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COVER STORY : Storming Back From the Brink : The pressures of success nearly did in Kurt Cobain and Nirvana. Now, after a break--and with a new album--he's set to rock again. But don't expect the elder statesman of grunge to be a role model or anything

August 29, 1993|ROBERT HILBURN | Robert Hilburn is The Times' pop music critic

SEATTLE — As Kurt Cobain walks into the living room of his rented house, he's made an odd choice in clothing. The most important new voice in American rock in years is wearing a black thigh-length thrift store dress over flannel longjohns.

"Wearing a dress shows I can be as feminine as I want," he says, in a jab at the macho undercurrents that he detests in rock. "I'm a heterosexual . . . big deal. But if I was a homosexual, it wouldn't matter either."

As one of rock's most celebrated figures, it's easy now for Cobain to make such statements.

Nirvana's "Nevermind" album, which has sold nearly 10 million copies worldwide since its release in late 1991, reflected the anger and alienation of young rock fans in a way that has led critics to hail Cobain, 26, as the voice of a new generation.

Even Beavis and Butt-head, the hopelessly moronic head-bangers on MTV, think Cobain (and all other Seattle rockers) is cool.

But there was a time--back in high school in nearby Aberdeen--when it was difficult for Cobain to express himself so freely.

In those days, he felt alienated from the other kids, most of whom didn't understand why he wanted to paint rather than play sports or why he dreamed about getting out of Aberdeen someday instead of joining the other boys in thinking about taking over their fathers' jobs at the timber mill.

So, Cobain isn't just being provocative for provocative's sake when he wears a dress or includes a pro-gay reference in a song. He feels deeply about the issue because he was frequently tormented by teens and adults in his hometown because he didn't seem manly enough. He also was appalled by the misogynistic attitude of most of his male peers in the tough logging town.

It's easy to see how Cobain was an easy target back then. He looks so frail physically and is often so withdrawn when he speaks that it's hard to picture him standing up to a bully's onslaught.

Yet there's a deep-rooted intensity in Cobain that suggests an underlying fearlessness--even recklessness--in the support of his beliefs.

Further waving a red flag at rock's homophobic contingent, he includes in the band's upcoming album the line, "What else should I say / Everyone is gay."

On the point, he adds, "I respect people who promote the way that they feel sexually."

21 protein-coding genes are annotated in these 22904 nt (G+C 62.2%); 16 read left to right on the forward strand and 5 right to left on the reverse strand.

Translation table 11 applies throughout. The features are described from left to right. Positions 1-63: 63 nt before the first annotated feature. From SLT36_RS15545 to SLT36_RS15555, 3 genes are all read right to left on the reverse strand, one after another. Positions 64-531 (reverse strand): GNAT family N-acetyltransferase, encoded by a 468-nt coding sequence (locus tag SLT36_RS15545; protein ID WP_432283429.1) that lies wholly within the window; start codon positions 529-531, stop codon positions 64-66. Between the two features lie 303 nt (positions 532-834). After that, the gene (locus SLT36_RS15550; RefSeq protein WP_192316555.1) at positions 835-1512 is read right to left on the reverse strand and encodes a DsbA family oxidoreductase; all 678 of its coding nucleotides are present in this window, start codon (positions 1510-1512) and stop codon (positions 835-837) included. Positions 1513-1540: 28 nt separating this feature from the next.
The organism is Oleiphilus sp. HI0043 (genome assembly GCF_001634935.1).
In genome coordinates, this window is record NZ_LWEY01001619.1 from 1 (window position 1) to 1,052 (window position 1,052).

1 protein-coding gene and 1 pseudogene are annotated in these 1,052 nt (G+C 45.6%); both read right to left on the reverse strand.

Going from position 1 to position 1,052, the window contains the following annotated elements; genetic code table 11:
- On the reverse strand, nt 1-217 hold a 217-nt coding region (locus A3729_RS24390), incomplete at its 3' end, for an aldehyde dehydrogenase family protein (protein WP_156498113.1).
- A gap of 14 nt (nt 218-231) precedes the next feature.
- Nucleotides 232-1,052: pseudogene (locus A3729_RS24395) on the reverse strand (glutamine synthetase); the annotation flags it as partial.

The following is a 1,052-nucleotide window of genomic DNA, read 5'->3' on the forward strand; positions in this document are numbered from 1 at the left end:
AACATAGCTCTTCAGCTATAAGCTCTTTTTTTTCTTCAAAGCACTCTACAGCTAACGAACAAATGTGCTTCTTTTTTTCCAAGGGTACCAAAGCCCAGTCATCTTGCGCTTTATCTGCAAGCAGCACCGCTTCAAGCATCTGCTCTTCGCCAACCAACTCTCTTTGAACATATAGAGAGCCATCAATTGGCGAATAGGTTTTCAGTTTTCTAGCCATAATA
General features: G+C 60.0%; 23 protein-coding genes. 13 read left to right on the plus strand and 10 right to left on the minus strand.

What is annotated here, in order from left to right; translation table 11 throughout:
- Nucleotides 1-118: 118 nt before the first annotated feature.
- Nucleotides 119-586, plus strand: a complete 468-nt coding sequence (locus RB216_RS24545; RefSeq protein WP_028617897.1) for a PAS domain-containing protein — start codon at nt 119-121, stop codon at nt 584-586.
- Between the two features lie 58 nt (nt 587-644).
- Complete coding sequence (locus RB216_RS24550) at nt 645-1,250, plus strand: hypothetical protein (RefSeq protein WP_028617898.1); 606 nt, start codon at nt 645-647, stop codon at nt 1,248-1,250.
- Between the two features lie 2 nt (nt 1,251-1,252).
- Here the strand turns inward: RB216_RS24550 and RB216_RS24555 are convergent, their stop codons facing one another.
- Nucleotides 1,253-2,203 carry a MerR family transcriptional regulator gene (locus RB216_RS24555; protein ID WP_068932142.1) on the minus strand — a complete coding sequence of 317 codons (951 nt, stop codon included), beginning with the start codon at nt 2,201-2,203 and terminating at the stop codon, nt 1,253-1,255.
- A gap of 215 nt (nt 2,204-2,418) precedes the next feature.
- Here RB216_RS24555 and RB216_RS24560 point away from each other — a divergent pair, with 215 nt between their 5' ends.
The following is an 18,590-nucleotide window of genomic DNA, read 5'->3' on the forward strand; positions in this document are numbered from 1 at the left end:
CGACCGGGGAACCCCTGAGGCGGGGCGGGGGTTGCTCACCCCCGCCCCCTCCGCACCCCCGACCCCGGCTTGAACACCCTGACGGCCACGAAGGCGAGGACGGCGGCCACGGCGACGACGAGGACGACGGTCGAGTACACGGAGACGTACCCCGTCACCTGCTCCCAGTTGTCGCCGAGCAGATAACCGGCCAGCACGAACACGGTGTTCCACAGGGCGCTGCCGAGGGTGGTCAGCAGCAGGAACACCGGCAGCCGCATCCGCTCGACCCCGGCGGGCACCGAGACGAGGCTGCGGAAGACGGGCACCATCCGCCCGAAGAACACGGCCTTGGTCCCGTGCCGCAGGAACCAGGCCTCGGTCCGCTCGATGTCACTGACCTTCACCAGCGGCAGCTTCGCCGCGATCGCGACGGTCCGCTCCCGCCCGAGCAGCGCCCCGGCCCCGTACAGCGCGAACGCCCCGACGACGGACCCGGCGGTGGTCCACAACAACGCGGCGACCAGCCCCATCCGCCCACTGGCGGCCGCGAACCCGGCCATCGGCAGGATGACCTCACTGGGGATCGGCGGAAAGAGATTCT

Cobain pauses, as if thinking back to those long-ago days in Aberdeen.

"Yeah, you know, there were a lot of Beavises and Butt-heads back there," he says finally. "The only difference is they weren't as clever as the guys on TV."

It's past 1 a.m. in the house about 15 minutes from Seattle's downtown and Cobain has been talking since early evening about the pressures that could have destroyed him following the massive success of the group's landmark "Nevermind" album.

"We couldn't comprehend what was happening and we didn't handle things very well . . . ," he says, referring to late 1991 when the trio's major-label debut sold a million copies in six weeks--remarkable considering the band's record company expected sales of 200,000 tops.

"We had grown up admiring punk bands and thinking all those groups on the pop charts were embarrassing . . . and suddenly we were one of those bands," Cobain adds. "So, we thought we'd better screw this up and we tried for a while."

Igniting rumors of drug and alcohol abuse, the band caused chaos during appearances on British TV shows and was often surly and sarcastic during interviews in late '91. It also thumbed its nose at the mainstream fans who were turned on to the band by MTV. There were even whispers that they were making a follow-up album so raw it would be unlistenable--a perverse joke on the group's huge new audience.

The media attention on Cobain was especially intense because the album, which included the anthem "Smells Like Teen Spirit," combined the radical independence of the Sex Pistols with traces of the melodic grace and craft of Lennon and McCartney.

Adding to the media furnace over Nirvana was Cobain's February, 1992, marriage to flamboyant punk star Courtney Love. The couple was widely characterized as the John & Yoko or the Sid & Nancy of the '90s, depending on your generational touchstone and the darkness of the tales heard about them.

The most incendiary public moment was a summer '92 profile in Vanity Fair, which suggested Love knowingly took heroin while pregnant. Both Love and Cobain have furiously denied that, though the magazine stands by its story. Their daughter Frances is now almost a year old and apparently in good health.

Even before that article, Cobain had withdrawn, turning down tour offers so lucrative that the inactivity prompted additional speculation about serious personal problems, including a possible nervous breakdown.

The pressure was so bad, Cobain says now, that he thought often of quitting the band, but the closest he got was a series of late-night messages on Nirvana bassist Chris Novoselic's answering machine.

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